The rise of the flash fund
Since that first $1.2 million donation, Stephen Colbert flash-funded all the projects in his home state of South Carolina, which inspired a wave of philanthropy in which people wanted to step up for their own hometowns and states, from Craigslist founder Craig Newmark to Serena Williams to Elon Musk. PNC Foundation has flash-funded all the pre-K projects in several communities. Companies like Walmart, Google, Staples, and BJ’s Wholesale Club have flash-funded projects in the same areas where they open new offices or stores. In 2018, cryptocurrency startup Ripple funded all the projects on the DonorsChoose site in one fell swoop with a $29 million donation. “That was the apex of flash funding,” says Best.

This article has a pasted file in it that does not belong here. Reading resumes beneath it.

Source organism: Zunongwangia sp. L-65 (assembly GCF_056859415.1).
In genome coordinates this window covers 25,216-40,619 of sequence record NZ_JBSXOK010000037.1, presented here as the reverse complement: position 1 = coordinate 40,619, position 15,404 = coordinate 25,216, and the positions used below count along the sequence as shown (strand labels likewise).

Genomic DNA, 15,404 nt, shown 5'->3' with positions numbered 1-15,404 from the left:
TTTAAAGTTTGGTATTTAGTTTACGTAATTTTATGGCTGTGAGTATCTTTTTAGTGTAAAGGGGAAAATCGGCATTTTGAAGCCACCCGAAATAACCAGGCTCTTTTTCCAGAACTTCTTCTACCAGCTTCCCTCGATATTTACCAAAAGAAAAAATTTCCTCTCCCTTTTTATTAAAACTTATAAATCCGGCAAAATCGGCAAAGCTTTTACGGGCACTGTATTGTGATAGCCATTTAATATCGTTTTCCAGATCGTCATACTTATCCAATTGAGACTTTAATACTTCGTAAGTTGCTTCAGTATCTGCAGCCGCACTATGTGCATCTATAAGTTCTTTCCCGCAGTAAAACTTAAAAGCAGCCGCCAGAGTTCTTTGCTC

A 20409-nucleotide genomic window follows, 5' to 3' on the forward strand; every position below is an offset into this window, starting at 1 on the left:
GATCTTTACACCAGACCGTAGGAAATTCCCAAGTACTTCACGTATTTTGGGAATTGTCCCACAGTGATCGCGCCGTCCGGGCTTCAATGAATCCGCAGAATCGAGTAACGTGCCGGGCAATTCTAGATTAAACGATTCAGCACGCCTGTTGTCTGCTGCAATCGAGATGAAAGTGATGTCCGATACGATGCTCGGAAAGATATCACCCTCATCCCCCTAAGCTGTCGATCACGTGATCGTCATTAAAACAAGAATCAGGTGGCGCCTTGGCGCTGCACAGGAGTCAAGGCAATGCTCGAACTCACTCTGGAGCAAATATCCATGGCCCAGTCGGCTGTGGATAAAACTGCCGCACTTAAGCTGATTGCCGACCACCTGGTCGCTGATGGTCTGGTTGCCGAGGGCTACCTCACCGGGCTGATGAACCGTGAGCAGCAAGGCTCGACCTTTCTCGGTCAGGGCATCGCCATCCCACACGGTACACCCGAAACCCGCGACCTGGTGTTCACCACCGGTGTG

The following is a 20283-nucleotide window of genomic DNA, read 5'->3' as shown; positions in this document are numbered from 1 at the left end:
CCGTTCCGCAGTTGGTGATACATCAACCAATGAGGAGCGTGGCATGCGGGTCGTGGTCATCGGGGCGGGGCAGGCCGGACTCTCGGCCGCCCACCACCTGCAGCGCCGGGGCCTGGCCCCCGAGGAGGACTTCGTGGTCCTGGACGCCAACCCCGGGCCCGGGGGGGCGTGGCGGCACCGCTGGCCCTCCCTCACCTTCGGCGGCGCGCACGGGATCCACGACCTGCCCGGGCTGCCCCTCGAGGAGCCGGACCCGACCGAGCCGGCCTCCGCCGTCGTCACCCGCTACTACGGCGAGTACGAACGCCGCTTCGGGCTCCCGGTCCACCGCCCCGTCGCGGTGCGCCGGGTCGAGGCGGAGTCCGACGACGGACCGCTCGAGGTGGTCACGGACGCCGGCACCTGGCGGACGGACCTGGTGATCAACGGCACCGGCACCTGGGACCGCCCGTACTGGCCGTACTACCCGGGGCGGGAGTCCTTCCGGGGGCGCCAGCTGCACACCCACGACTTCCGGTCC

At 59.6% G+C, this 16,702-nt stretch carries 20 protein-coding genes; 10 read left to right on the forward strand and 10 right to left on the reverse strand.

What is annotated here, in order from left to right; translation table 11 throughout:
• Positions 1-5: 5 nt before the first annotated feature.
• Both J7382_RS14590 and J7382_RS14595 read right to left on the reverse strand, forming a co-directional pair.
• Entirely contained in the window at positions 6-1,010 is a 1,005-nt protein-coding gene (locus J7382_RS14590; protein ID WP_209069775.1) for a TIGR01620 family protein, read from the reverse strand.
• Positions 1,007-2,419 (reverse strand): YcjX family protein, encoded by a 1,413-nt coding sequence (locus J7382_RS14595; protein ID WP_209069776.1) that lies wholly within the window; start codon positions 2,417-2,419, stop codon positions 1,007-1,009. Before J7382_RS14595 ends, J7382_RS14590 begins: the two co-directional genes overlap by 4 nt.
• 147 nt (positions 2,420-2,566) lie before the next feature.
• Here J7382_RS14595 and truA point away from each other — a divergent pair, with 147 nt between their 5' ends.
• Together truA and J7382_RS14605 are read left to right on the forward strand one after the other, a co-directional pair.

In that year, the site saw $150 million in total giving, so close to 20% of all the funding came via flash funding. It may have been the peak of the trend (so far), but it wasn’t the end: Just last month, the Chan Zukerberg Initiative flash-funded all of the teacher professional development projects on the site. Sonic Drive-In, which has run a “Limeades for Learning” promotion with DonorsChoose for more than a decade that lets the public vote on classroom projects and then donates to the winners, flash-funded in five of its markets this fall.
Remove the 2018 Ripple windfall, and flash funding makes up about 10% of all DonorsChoose giving annually, says Best. But it still has a big effect, and not just on the teachers who get surprised with a fully funded project. After all of the California teacher projects were funded, it only took a couple of weeks until there was more than $1.2 million worth of new projects created by teachers there. “When flash funding on our site was a rarity, when it had only happened a couple times and it was a foreign concept to teachers, we would actually see that there would be such a pop from these flash fundings that so many teachers would try out our site and create new projects right after,” says Best.